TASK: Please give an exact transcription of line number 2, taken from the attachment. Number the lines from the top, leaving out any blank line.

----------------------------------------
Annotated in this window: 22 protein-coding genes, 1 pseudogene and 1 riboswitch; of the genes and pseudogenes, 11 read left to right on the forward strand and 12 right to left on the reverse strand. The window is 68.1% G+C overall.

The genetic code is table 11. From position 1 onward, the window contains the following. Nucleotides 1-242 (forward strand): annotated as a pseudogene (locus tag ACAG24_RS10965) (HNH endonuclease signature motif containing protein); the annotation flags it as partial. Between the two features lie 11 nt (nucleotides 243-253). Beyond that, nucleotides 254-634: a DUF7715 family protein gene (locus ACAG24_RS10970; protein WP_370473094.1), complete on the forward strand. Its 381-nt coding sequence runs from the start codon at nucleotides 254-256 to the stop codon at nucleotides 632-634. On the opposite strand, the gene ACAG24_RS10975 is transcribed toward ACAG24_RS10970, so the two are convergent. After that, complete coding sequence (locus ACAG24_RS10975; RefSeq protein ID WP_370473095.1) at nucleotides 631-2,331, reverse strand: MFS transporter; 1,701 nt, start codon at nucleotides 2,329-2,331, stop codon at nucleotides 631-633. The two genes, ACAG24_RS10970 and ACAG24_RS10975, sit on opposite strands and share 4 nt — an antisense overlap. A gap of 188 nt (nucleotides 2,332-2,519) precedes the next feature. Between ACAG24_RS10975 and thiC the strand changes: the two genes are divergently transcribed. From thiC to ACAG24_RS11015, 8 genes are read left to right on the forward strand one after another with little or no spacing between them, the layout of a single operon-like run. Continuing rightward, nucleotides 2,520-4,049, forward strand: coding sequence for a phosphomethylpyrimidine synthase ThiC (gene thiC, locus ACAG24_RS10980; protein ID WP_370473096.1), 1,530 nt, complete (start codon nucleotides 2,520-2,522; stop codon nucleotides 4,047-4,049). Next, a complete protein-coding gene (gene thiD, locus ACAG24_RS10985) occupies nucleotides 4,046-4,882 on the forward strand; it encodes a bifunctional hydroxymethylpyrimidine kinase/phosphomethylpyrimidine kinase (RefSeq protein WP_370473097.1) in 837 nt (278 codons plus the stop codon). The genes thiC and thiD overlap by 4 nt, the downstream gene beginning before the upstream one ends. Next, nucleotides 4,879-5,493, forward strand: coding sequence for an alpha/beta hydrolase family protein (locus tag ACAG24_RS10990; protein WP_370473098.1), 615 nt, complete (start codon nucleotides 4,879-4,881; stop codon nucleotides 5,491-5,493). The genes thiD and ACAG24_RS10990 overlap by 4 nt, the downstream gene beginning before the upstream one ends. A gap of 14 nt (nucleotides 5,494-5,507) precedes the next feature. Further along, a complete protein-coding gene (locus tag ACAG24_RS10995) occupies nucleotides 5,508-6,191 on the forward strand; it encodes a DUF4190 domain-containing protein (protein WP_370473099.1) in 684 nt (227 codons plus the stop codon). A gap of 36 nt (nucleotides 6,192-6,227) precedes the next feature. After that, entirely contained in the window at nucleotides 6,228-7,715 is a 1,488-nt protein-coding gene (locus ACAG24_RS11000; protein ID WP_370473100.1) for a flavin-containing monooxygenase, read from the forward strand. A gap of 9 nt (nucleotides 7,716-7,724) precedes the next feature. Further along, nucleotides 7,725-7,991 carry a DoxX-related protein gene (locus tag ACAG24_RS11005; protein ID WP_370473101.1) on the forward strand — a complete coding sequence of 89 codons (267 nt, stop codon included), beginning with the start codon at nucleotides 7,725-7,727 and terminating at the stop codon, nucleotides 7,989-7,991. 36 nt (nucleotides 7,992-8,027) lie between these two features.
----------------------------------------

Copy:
The genetic code is table 11. From position 1 onward, the window contains the following. Nucleotides 1-242 (forward strand): annotated as a pseudogene (locus tag ACAG24_RS10965) (HNH endonuclease signature motif containing protein); the annotation flags it as partial. Between the two features lie 11 nt (nucleotides 243-253). Beyond that, nucleotides 254-634: a DUF7715 family protein gene (locus ACAG24_RS10970; protein WP_370473094.1), complete on the forward strand. Its 381-nt coding sequence runs from the start codon at nucleotides 254-256 to the stop codon at nucleotides 632-634. On the opposite strand, the gene ACAG24_RS10975 is transcribed toward ACAG24_RS10970, so the two are convergent. After that, complete coding sequence (locus ACAG24_RS10975; RefSeq protein ID WP_370473095.1) at nucleotides 631-2,331, reverse strand: MFS transporter; 1,701 nt, start codon at nucleotides 2,329-2,331, stop codon at nucleotides 631-633. The two genes, ACAG24_RS10970 and ACAG24_RS10975, sit on opposite strands and share 4 nt — an antisense overlap. A gap of 188 nt (nucleotides 2,332-2,519) precedes the next feature. Between ACAG24_RS10975 and thiC the strand changes: the two genes are divergently transcribed. From thiC to ACAG24_RS11015, 8 genes are read left to right on the forward strand one after another with little or no spacing between them, the layout of a single operon-like run. Continuing rightward, nucleotides 2,520-4,049, forward strand: coding sequence for a phosphomethylpyrimidine synthase ThiC (gene thiC, locus ACAG24_RS10980; protein ID WP_370473096.1), 1,530 nt, complete (start codon nucleotides 2,520-2,522; stop codon nucleotides 4,047-4,049). Next, a complete protein-coding gene (gene thiD, locus ACAG24_RS10985) occupies nucleotides 4,046-4,882 on the forward strand; it encodes a bifunctional hydroxymethylpyrimidine kinase/phosphomethylpyrimidine kinase (RefSeq protein WP_370473097.1) in 837 nt (278 codons plus the stop codon). The genes thiC and thiD overlap by 4 nt, the downstream gene beginning before the upstream one ends. Next, nucleotides 4,879-5,493, forward strand: coding sequence for an alpha/beta hydrolase family protein (locus tag ACAG24_RS10990; protein WP_370473098.1), 615 nt, complete (start codon nucleotides 4,879-4,881; stop codon nucleotides 5,491-5,493). The genes thiD and ACAG24_RS10990 overlap by 4 nt, the downstream gene beginning before the upstream one ends. A gap of 14 nt (nucleotides 5,494-5,507) precedes the next feature. Further along, a complete protein-coding gene (locus tag ACAG24_RS10995) occupies nucleotides 5,508-6,191 on the forward strand; it encodes a DUF4190 domain-containing protein (protein WP_370473099.1) in 684 nt (227 codons plus the stop codon). A gap of 36 nt (nucleotides 6,192-6,227) precedes the next feature. After that, entirely contained in the window at nucleotides 6,228-7,715 is a 1,488-nt protein-coding gene (locus ACAG24_RS11000; protein ID WP_370473100.1) for a flavin-containing monooxygenase, read from the forward strand. A gap of 9 nt (nucleotides 7,716-7,724) precedes the next feature. Further along, nucleotides 7,725-7,991 carry a DoxX-related protein gene (locus tag ACAG24_RS11005; protein ID WP_370473101.1) on the forward strand — a complete coding sequence of 89 codons (267 nt, stop codon included), beginning with the start codon at nucleotides 7,725-7,727 and terminating at the stop codon, nucleotides 7,989-7,991. 36 nt (nucleotides 7,992-8,027) lie between these two features.